Growing Turkish Influence in the Arab World
Turkey has been the talk of the town with its ongoing battle with Cyprus and Greece over competing efforts to drill for gas. The country has attracted a lot of attention from the media and its own people in, recently. Basking on its glory of successful negotiation with Syria and Iraq, It is enabling the ways through which conflicts can be reduced. Giving effect to visa-free travel, upscaling the trade, integration of infrastructure are all seen as clear demonstration of establishing strategic relationships by engaging on these multilateral regional forums. Advocates of this new approach is to hold a view that Turkey is shifting from its traditional allies in Europe and the United States. Turkey’s muscle-flexing worries many in the region. Turkey is expanding its footprint across the Arab world, using force more than diplomacy. Its military spending has increased by nearly half since 2017.
By now, the wars in Syria and Libya can be seen as two manifestations of a larger one. The UN-recognized government in Tripoli is routing the forces of Khalifa Haftar from the capital with Turkish support after Turkey suffered defeats at the hands of the Russian-backed Syrian army. As Assad appears as safe as ever, Russia is rising the recruitment of Syrian mercenaries in Libya for war. A series of coalitions has solidified, and the fortunes of war in both Libya and Syria are beginning to appear to be strongly related by Russia’s broader rivalry with Turkey. Most notably, this rivalry may be symbolic of how international competition in the Middle East will play out in the future with diminishing American hegemony, and how it is being followed regionally. It wouldn’t be too surprising to witness that the political future of these failed states, Libya and Syria will not be decided by Damascus or Tripoli but will find its destiny written by the power politics between Russia and Turkey, each side further having their own geopolitical alliances. Geopolitical imperatives fractured international strategic coalitions, initially making an international response to Libya much more violent than Syria. Now a new collection of coalitions have crystallised across the geographical boundaries that divide the disputes between Libya and Syria and remain coherent. Turkey was transporting Syrian mercenaries against Haftar’s offensive to assist the internationally recognised government in Tripoli and vice-versa. Of course, there are other players involved in this dispute. In favour of Haftar, Egypt and the UAE spent various resources in Libya. Egypt has also suggested a peace plan for Libya itself. Iranian support in Syria has resurrected the Assad government, almost as much if not more so than Russia. These players are big shots and maintain their status-quo in the region. The difference is that Russia and Turkey have political resources, which they have gained on all sides; they are equally indispensable in any serious diplomatic phase and seek constructive ends rather than overt partisanship.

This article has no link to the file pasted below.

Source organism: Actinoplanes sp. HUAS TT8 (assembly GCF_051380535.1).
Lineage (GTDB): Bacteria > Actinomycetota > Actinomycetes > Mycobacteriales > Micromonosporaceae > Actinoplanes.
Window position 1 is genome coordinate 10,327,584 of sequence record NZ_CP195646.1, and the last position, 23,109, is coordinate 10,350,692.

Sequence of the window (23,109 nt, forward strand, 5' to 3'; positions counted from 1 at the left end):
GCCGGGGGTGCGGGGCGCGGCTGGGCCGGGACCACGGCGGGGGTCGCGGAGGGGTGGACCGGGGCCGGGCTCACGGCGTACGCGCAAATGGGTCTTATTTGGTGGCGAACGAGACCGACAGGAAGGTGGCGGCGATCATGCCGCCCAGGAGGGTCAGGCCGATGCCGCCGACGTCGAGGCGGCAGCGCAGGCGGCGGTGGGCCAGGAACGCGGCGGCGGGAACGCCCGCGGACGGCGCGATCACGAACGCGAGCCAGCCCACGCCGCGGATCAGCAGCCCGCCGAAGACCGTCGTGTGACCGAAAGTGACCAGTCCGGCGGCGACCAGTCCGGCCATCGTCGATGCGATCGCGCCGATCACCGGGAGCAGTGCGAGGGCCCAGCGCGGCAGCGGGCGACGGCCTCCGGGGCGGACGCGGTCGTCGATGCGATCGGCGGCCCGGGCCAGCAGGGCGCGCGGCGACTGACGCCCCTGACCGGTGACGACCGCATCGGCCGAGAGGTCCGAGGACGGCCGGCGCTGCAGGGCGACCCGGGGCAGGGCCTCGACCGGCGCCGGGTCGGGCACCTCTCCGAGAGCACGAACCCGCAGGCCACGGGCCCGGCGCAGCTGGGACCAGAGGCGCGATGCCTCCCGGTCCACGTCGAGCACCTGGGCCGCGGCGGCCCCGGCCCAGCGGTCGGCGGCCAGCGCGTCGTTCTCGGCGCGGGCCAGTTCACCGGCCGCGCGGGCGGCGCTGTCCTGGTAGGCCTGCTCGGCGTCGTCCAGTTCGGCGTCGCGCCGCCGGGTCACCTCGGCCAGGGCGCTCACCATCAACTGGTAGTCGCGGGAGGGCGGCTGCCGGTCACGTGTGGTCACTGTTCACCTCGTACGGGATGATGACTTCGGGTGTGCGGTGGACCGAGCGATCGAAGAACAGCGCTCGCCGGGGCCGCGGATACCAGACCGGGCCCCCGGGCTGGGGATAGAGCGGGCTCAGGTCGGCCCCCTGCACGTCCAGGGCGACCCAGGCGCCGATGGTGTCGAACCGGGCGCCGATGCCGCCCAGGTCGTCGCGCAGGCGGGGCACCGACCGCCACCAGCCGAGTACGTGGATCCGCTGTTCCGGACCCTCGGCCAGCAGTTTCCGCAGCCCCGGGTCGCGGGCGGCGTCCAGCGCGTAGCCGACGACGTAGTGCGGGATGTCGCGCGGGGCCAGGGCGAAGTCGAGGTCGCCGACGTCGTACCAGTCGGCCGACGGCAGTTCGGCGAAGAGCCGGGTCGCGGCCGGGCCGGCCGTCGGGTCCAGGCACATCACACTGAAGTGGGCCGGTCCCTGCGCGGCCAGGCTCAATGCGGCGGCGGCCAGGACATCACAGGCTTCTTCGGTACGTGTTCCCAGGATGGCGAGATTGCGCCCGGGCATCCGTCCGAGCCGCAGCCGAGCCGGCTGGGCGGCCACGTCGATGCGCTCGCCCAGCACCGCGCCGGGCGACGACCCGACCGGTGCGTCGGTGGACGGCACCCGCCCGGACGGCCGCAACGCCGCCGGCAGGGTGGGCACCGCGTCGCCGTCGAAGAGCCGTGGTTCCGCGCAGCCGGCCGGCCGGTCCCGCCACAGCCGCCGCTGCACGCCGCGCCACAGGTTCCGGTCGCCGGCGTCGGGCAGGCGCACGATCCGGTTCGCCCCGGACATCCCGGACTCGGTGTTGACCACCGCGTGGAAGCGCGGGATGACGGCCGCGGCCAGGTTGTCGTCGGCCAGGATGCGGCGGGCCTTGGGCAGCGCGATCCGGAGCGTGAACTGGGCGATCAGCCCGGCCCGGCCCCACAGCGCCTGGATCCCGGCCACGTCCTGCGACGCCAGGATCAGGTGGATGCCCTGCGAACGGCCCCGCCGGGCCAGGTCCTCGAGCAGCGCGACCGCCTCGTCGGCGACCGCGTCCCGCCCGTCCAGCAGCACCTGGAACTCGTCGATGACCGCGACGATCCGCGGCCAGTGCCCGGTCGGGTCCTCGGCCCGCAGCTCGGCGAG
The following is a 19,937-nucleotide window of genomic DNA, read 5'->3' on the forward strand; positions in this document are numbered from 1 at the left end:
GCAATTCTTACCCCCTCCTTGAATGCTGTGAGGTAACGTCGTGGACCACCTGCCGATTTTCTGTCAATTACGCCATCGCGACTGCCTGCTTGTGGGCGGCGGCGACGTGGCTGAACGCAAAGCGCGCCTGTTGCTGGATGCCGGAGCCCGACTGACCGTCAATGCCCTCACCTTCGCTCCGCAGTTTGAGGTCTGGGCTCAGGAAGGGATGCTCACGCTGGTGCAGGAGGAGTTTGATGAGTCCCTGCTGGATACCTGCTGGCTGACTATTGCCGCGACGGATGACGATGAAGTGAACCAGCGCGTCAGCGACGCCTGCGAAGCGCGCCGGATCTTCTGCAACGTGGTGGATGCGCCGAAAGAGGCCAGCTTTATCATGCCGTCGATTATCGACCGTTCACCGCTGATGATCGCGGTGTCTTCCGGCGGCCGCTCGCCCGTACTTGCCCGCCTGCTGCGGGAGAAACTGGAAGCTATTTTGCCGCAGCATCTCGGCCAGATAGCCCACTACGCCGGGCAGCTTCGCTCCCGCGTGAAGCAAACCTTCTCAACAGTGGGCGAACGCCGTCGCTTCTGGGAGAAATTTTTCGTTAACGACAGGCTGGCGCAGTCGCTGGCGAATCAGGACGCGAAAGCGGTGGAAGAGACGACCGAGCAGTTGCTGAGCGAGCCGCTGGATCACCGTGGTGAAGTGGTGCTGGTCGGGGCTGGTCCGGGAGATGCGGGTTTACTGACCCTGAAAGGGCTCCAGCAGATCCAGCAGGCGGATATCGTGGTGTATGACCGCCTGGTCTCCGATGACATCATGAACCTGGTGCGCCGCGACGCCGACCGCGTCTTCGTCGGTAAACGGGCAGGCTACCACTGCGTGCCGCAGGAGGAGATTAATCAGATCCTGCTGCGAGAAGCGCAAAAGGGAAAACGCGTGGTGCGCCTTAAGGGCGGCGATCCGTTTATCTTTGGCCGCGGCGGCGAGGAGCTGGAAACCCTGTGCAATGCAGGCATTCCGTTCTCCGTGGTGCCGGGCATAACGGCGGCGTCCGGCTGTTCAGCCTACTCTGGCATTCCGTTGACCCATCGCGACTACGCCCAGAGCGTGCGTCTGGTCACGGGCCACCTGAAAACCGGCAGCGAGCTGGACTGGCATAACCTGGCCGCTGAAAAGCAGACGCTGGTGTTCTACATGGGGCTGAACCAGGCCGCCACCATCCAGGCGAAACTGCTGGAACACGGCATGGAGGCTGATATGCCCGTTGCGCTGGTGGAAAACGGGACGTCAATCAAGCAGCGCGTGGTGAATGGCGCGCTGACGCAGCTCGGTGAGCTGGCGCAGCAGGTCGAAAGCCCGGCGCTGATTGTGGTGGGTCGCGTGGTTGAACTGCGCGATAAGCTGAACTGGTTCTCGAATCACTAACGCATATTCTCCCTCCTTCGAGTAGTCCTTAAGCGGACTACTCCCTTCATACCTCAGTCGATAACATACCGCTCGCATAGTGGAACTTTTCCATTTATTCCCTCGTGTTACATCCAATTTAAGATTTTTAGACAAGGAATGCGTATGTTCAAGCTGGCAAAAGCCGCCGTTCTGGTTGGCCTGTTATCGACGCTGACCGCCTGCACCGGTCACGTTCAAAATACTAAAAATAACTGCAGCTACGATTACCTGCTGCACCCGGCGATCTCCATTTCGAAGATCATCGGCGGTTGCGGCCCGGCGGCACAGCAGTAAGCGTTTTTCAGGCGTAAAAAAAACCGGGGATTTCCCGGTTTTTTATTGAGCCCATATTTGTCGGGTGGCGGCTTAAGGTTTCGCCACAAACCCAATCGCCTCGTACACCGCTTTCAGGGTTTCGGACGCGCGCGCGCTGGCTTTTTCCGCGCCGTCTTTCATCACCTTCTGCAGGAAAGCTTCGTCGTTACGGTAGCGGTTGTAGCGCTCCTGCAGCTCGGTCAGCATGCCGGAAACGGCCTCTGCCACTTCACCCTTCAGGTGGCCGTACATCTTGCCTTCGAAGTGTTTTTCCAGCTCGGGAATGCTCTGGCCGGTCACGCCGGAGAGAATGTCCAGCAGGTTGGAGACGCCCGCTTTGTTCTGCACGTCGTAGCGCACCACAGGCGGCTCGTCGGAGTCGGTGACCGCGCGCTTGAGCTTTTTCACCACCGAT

Syria and Libya are the first signs of a new international conflict, which has just had the chance to emerge in the aftermath of American retrenchment. To a large extent, the two wars have fused into one greater global battle, with significant and increasing strategic and human ties that have outgrown every aspect in terms of security, seen in both countries over the past decade of war. Although there are many major regional rivalries, the Turkish-Russian rivalry is novel because it is oblivious to and unaffected by American influence, and therefore the most predictive of what the future could bring. To say the truth, the future looks sombre. All these characteristics suggest that this rivalry is geostrategic rather than ideological, in the first place. The Middle East remains disproportionately influenced by major powers, and it is not seen to be changing in the near future. Level of competition it engenders and the distribution of support it enjoys are changing factors in the region and has significantly shifted over the decade and active involvement of the land of the cradle of civilization, Turkey, is to be blamed for this. Would greater participation of Turkey in middle-eastern affairs disrupt the power politics? It’s certain that the balance of power and the Arab world that is easily susceptible to changes will see a paradigm shift in power politics. How so and to what extent? Only time could tell.
The views and opinions expressed in this article are those of the author and do not necessarily reflect the views of The Kootneeti Team